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Re: Two technical questions on IEEE Std 754-2008



From: Charles Stevens <charles.stevens@xxxxxxxx>
To: <forieee@xxxxxxxxxxxxxx>
CC: IEEE 754 <stds-754@xxxxxxxxxxxxxxxxx>
Subject: RE: Two technical questions on IEEE Std 754-2008
Date: Thu, 24 Feb 2011 13:21:57 -0700


. . .

I agree that if we had known back in 2006 or 2007 that this was
an issue we needed to consider, we should have done something
about it -- most probably separate USAGE clauses for the binary
encodings of the two IEEE decimal formats we support, a new mode
of arithmetic, and a set of intrinsic functions to convert items
from one encoding to another.  But we didn't.  In fact, the first
record I have about "binary encoding" is from February 2009, after
the 754 standard was published.

. . .


    -Chuck Stevens


        Oh, Charles,

        You forget who you are talking to.  I was the chairman.
        I kept notes of those meetings.

        You WERE there.  You DID know.

        You were not there back in 2002 & 2003 when Mike Cowlishaw
        took on the whole of the binary floating-point community &
        convinced them that decimal was not only sensible but
        necessary.

        After a year & a half of negotiations over the details of
        decimal floating-point, he spoke at a remarkable 2-day meeting
        in Berkeley.  During that meeting he took on an overflowing
        room full of binary floating-point experts who started out
        100% against him.  And he beat them down.  In the end, we
        all came to an agreement.

        BTW, the sticking point was unnormalized numbers.  They have
        been an anathema in the binary world for at least as long as
        Cobol has existed (prior to the IBM 709).  Having eliminated
        them in 754-1985, we thought we would commit a great sin
        against the future if we allowed them back into the world.

        But he (like you) was mostly interested in the number format.
        And we (I count myself among them) couldn't care less about
        the format but needed consistent & correct arithmetic.

        When both sides agreed on that, we had our compromise.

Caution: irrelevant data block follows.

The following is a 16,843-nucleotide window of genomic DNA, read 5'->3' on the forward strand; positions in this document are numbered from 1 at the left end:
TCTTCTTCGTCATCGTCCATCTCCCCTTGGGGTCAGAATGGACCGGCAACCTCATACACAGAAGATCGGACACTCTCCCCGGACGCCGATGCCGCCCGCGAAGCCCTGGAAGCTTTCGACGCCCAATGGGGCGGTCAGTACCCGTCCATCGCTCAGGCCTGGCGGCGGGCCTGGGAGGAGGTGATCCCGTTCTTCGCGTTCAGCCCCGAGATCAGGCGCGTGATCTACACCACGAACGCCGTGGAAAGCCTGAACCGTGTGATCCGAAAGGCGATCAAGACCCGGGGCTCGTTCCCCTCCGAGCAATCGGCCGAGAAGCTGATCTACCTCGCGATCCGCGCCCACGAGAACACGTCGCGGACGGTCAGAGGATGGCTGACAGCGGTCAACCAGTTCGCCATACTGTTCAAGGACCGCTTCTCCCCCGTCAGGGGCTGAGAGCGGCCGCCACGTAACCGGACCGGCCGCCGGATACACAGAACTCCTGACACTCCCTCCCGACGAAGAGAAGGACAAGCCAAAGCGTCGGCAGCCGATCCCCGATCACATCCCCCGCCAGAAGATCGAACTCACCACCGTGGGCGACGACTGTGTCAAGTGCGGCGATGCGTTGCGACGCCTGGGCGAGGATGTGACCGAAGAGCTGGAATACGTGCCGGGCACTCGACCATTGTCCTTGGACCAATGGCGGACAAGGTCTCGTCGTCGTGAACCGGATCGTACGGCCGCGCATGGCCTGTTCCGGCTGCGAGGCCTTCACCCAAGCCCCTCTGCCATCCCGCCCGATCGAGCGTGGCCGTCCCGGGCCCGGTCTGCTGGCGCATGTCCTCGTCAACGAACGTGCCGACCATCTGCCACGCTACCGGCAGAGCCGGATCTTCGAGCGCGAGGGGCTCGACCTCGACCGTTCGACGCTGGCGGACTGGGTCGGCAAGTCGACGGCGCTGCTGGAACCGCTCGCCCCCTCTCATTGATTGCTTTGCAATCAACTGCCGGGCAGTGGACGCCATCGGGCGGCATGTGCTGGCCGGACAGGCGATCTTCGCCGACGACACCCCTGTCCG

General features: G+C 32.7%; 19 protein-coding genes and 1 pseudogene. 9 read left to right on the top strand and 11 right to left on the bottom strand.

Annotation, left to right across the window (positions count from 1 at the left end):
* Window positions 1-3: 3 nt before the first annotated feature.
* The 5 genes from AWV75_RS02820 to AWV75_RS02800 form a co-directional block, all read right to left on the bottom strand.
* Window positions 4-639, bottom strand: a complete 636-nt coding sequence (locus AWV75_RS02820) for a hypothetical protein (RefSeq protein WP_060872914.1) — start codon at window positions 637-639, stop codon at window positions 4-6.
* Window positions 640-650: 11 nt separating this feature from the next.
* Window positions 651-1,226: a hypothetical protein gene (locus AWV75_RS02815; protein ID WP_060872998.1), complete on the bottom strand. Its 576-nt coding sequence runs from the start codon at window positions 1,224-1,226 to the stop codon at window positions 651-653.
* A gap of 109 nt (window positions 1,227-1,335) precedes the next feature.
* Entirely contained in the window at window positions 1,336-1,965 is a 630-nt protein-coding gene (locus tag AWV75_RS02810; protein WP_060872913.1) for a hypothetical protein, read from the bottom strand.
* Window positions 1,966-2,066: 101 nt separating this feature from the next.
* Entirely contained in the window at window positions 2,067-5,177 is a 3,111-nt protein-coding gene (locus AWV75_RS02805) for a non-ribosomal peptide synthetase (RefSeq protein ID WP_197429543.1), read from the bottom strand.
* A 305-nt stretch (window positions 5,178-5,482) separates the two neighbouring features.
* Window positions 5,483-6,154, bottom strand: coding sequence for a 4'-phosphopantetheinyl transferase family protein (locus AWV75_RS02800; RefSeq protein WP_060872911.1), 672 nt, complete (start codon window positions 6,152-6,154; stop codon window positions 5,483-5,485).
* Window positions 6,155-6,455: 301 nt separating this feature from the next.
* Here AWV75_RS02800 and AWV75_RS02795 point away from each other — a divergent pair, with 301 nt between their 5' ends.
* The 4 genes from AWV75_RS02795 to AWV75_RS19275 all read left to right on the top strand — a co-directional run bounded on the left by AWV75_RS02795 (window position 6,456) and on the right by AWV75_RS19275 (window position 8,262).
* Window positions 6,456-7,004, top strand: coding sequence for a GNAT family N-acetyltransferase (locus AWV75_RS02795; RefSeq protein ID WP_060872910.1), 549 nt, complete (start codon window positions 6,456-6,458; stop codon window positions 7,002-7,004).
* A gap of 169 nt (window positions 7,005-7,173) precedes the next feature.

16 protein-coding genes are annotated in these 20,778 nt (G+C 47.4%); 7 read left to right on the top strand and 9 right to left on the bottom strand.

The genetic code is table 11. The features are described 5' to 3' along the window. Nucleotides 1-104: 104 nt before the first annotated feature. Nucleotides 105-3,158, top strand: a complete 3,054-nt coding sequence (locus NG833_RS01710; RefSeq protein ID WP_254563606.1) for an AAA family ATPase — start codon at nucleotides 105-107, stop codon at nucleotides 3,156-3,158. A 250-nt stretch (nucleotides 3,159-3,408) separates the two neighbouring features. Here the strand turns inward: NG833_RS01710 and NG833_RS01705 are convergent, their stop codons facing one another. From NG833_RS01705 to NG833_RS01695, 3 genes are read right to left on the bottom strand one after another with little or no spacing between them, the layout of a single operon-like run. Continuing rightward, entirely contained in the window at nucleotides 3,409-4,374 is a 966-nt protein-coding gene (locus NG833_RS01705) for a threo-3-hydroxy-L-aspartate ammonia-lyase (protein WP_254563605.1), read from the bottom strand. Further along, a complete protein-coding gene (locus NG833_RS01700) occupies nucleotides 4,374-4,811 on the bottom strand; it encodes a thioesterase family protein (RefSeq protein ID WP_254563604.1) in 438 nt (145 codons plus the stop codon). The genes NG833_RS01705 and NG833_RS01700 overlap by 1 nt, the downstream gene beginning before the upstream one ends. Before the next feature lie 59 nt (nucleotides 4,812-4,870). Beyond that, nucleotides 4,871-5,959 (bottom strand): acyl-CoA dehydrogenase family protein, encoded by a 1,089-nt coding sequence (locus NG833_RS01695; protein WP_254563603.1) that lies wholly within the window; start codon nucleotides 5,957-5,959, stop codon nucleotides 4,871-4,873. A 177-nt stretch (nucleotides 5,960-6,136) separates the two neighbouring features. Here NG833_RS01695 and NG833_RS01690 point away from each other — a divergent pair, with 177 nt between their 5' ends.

Mike did all of that work primarily for your benefit.  You
        were not there at the time so I tell you this now to let you
        know how important his work was in changing the nature of 754
        to accomodate Cobol & the rest of the decimal world.

        Flash forward to 14 July 2005.  The meeting was held at HP in
        Palo Alto.  There were 18 people in the room.  And 5 people on
        the phone.  You were one of them.

        One of the remarks I attributed to you was:

                For all of what Chuck outlined, he had to admit that
                there is only one implementation that only partially
                implements 'standard arithmetic'.  Perhaps that will
                improved in the near future.

        I guess nothing much has changed in the last 6 years.

        Anyway, this was the meeting in which Peter Tang outlined
        Intel's plan for a binary encoded form of decimal arithmetic
        (later to be known as BID).  It was not the first we had
        heard of it but this was the meeting that dropped the bomb.

        Peter spoke for 45 minutes.  Using the results from Mike's
        own benchmarks, he made a good case for why his format was
        a good one for an otherwise binary machine that supported
        FMA.

        Mike delivered a rebuttal supporting DPD that also lasted
        45 minutes.

        At the time we all believed there was room for only one
        format in 754.  And the flexibility that Mike demonstrated
        3 years earlier was not longer available to him.  By this
        time he had gone to silicon.

        When Mike was done I spoke for 15 minutes.  As I was
        speaking at the time the thrust of my remarks didn't make